I can’t help but find this endearing. Author Thomas Cahill apparently does too, describing Patrick as “a man of less intellectual refinement than Augustine but of greater humanity.” Holmes holds the same line as he concludes, “Those years spent in communication with God and in isolation from friends gave Patrick a preparation for his future work that no theological seminary could match.” Amazingly, it was Patrick’s broken human experience that laid the groundwork for him becoming a brilliant missionary.

Triumph of the Despised

It was Patrick’s broken human experience that laid the groundwork for him becoming a brilliant missionary.

In addition to credentialing himself as “unlearned,” why would Patrick include that he was “utterly despised by many”? Was it the Irish raiders and slave masters who embittered his life for six years? Was it the peers who pitied him on his return to Britain? Was it the churchmen who jeered him for returning to Ireland? Was it the pagans who persecuted him at every turn? The answer: yes. It was all of them and more who found Patrick not unlike the apostles: “the scum of the world, the refuse of all things” (1 Cor. 4:13).

Similar to an innocent Private Gump on the front lines of the Vietnam War, Patrick of Ireland appears “like a bare-footed child walking in a minefield.” We should marvel that he isn’t killed in action—or at least not discouraged from his mission. How did he continue despite circumstances that seemed as though heaven itself were against him? Holmes answers, “Patrick had a faith, not born or developed in the study, but forged on the anvil of hardship and disaster and tested by pain and disappointment.”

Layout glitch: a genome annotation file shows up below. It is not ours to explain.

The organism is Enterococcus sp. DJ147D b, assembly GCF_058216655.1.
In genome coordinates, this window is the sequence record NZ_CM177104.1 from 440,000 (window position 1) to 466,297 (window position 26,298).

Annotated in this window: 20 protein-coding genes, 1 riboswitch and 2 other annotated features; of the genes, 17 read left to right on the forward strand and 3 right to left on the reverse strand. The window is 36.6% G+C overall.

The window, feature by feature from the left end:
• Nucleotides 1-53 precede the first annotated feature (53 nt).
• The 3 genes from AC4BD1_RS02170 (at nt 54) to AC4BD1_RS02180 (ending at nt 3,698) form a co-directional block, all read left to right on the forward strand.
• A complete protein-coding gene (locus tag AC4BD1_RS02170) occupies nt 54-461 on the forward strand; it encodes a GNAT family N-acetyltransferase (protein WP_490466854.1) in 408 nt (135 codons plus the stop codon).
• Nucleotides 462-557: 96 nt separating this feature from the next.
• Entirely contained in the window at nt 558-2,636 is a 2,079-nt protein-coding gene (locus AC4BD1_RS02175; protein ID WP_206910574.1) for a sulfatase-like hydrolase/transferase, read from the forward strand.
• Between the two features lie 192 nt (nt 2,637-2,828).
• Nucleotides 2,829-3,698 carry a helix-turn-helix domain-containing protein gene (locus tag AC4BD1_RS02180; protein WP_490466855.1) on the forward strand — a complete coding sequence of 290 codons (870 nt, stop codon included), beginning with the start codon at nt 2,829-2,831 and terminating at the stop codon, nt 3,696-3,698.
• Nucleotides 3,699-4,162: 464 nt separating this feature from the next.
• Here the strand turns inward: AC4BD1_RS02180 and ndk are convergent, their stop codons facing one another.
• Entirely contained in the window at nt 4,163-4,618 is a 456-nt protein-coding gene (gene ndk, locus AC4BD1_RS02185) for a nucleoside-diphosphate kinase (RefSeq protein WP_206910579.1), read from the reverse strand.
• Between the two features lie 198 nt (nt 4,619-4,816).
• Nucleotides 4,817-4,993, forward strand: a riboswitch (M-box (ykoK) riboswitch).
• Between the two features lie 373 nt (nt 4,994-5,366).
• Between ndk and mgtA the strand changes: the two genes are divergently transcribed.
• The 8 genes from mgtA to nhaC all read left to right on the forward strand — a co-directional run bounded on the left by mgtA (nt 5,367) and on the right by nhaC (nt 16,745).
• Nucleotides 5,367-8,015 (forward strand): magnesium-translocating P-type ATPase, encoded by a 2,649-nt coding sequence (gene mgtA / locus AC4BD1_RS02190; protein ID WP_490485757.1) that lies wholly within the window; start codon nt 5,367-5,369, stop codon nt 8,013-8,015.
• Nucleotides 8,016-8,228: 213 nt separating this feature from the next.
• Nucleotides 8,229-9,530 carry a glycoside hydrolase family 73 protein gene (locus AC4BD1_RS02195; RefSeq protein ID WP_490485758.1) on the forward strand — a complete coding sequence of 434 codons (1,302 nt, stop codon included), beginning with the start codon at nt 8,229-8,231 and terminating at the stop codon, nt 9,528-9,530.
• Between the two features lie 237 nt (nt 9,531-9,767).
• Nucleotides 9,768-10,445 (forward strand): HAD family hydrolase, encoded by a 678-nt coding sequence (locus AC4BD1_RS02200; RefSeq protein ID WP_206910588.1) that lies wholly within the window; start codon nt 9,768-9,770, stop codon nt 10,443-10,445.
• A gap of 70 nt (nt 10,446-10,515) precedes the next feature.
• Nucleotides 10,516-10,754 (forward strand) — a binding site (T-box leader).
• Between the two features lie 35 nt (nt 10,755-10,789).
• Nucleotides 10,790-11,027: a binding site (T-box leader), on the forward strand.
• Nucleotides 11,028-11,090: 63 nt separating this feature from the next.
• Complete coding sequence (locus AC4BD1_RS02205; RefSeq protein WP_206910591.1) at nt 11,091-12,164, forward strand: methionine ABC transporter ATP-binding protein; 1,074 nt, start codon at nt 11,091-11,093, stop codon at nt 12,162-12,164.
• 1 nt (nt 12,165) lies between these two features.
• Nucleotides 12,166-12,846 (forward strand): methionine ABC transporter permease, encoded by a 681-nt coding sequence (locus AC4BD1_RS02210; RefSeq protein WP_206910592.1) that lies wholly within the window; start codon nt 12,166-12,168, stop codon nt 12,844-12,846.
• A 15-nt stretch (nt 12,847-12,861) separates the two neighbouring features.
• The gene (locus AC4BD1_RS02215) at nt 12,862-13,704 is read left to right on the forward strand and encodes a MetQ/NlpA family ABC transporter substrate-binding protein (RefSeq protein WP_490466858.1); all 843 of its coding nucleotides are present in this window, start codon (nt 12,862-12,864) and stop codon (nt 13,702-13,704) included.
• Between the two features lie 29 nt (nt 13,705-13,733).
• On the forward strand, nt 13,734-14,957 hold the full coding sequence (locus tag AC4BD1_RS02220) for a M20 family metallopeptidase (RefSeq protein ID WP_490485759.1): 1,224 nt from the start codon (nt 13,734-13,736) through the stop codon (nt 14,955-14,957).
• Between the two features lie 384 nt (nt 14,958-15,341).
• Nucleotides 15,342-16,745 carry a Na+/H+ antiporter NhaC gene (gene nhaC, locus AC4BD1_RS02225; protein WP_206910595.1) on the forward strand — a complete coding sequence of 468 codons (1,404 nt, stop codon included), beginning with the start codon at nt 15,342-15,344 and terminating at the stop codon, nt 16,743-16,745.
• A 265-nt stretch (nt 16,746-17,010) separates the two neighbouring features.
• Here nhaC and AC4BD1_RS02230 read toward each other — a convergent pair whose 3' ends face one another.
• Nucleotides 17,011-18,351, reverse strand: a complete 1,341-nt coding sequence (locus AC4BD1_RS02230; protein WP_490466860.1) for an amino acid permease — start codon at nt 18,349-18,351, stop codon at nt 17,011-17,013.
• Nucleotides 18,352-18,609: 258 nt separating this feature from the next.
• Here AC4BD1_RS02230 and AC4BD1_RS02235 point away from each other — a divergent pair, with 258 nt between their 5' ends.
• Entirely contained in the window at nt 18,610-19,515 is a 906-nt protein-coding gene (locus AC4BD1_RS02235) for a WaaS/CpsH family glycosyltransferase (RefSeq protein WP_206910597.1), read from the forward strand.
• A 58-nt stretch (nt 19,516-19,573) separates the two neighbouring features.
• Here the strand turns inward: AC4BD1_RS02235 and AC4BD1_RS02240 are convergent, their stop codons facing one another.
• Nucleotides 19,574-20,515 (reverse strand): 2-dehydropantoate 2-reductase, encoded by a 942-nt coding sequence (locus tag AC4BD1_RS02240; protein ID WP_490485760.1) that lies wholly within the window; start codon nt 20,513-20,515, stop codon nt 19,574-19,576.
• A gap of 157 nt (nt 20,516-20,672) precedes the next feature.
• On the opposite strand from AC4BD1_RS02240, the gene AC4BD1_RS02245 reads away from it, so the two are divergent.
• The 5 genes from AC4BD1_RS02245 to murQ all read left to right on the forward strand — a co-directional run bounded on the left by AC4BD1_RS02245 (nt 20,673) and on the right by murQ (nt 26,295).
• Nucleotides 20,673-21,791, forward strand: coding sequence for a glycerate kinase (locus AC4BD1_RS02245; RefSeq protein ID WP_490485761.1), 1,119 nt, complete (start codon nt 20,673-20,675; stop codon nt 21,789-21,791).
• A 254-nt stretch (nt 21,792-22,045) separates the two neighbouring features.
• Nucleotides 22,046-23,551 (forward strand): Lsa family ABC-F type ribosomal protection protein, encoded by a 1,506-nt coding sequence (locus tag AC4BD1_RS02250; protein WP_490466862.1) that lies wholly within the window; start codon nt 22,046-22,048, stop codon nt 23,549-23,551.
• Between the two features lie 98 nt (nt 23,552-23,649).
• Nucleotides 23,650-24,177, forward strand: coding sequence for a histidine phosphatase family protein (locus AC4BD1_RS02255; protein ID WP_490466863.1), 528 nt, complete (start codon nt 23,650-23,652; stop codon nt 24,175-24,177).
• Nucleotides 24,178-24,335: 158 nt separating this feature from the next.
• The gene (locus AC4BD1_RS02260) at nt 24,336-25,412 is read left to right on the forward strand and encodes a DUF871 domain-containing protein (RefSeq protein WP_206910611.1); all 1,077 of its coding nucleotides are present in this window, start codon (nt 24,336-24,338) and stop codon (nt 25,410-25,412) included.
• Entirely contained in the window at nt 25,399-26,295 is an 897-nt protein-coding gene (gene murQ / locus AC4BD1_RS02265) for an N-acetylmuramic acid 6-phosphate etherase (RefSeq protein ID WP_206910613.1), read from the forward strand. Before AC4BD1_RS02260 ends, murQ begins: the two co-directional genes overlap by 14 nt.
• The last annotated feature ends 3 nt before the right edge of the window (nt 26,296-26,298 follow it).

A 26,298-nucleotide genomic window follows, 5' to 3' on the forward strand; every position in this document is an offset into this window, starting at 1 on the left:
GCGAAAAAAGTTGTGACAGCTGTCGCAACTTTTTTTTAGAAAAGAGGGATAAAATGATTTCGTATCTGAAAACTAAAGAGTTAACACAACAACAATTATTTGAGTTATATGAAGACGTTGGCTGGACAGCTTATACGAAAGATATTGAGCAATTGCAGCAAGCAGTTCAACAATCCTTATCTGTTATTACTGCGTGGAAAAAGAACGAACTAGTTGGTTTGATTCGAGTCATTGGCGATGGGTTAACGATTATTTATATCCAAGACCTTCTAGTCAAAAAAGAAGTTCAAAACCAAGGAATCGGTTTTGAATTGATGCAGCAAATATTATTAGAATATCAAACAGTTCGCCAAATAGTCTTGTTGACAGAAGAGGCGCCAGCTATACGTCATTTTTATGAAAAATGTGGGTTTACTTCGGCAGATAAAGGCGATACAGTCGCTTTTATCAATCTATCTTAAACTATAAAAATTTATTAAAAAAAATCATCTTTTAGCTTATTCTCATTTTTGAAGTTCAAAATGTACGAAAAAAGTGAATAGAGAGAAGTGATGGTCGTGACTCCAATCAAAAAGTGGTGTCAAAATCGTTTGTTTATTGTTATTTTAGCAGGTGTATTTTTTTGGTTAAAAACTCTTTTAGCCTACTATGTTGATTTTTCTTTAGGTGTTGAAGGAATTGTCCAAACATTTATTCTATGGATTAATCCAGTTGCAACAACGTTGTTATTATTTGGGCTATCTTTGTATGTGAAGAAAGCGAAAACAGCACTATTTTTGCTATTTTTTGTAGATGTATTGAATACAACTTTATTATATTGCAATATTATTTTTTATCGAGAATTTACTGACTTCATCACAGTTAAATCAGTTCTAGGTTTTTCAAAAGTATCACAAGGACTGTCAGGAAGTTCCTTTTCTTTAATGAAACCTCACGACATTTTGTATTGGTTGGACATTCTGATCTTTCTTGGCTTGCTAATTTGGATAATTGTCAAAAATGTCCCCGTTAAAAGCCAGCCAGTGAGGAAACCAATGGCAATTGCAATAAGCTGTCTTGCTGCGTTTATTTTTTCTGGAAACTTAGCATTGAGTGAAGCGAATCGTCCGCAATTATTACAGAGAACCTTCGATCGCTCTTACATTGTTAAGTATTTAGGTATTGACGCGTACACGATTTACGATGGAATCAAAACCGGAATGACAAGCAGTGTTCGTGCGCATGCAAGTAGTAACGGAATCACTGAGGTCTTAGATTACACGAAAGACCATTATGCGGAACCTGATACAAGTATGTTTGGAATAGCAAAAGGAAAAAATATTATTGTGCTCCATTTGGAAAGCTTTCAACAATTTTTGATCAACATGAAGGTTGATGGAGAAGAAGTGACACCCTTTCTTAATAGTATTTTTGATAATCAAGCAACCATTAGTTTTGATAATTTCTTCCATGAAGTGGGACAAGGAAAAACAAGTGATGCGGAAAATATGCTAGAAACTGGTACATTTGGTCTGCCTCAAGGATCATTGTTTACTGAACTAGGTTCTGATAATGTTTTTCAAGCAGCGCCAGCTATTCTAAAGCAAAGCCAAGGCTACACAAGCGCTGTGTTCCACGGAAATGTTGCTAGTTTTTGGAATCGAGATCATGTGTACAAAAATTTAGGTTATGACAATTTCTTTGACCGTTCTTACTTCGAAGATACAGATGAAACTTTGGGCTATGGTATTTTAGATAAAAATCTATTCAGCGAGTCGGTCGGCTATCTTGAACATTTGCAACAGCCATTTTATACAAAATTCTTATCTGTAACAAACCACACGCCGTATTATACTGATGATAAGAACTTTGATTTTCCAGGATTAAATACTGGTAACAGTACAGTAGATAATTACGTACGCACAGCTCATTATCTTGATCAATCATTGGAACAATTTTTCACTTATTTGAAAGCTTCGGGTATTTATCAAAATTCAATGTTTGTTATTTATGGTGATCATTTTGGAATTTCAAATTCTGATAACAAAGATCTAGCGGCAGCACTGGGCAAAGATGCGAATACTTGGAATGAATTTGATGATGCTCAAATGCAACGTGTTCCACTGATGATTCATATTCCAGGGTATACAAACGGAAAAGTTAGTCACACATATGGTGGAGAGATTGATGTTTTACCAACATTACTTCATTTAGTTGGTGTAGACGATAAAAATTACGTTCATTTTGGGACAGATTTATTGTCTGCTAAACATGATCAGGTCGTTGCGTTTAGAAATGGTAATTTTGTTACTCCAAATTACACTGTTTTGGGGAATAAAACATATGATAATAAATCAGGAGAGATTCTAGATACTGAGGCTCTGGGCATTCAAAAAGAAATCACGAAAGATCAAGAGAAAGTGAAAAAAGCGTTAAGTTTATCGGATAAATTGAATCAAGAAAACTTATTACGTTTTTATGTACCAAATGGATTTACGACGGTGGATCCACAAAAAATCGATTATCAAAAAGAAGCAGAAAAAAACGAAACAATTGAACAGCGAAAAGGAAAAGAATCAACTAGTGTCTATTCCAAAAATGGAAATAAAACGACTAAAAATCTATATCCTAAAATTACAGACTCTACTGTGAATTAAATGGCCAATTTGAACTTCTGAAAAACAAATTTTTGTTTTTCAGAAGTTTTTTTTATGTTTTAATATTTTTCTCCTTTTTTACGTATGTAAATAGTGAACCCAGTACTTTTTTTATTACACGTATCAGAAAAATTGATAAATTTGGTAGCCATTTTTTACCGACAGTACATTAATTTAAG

Here again, Patrick’s deepest troubles only served to heighten his greatest triumphs. God’s strength was perfected in his weakness. I can say without apology, as a Christian whose education has also come primarily from the school of hard knocks, that Patrick is my hero.

Devoted to Christ

How does this heart-warming paragon of church history challenge me? How does he inform our missiology? In many ways. But attending to the angle of this article, I think Patrick confronts us with our credentials.

Patrick had a faith, not born or developed in the study, but forged on the anvil of hardship and disaster and tested by pain and disappointment.

Is it our theological education that qualifies us for service? Is it a baggage-free background that equips us for foreign fields? Do we prefer intellectual refinement over a greater humanity? Why do we so deeply fear being “unlearned” and “despised”?

Holmes invites us to a better way. He writes in his final chapter that Patrick had “a great love affair in his life, one that neither cruel experiences nor passing years ever caused to grow cold: it was that love and devotion he had for Jesus Christ.” This is his self-designation for the ages. I’m not a smart man, Patrick might say along with Gump. But I know what love is.

Perhaps we’d do well to rehearse the same line.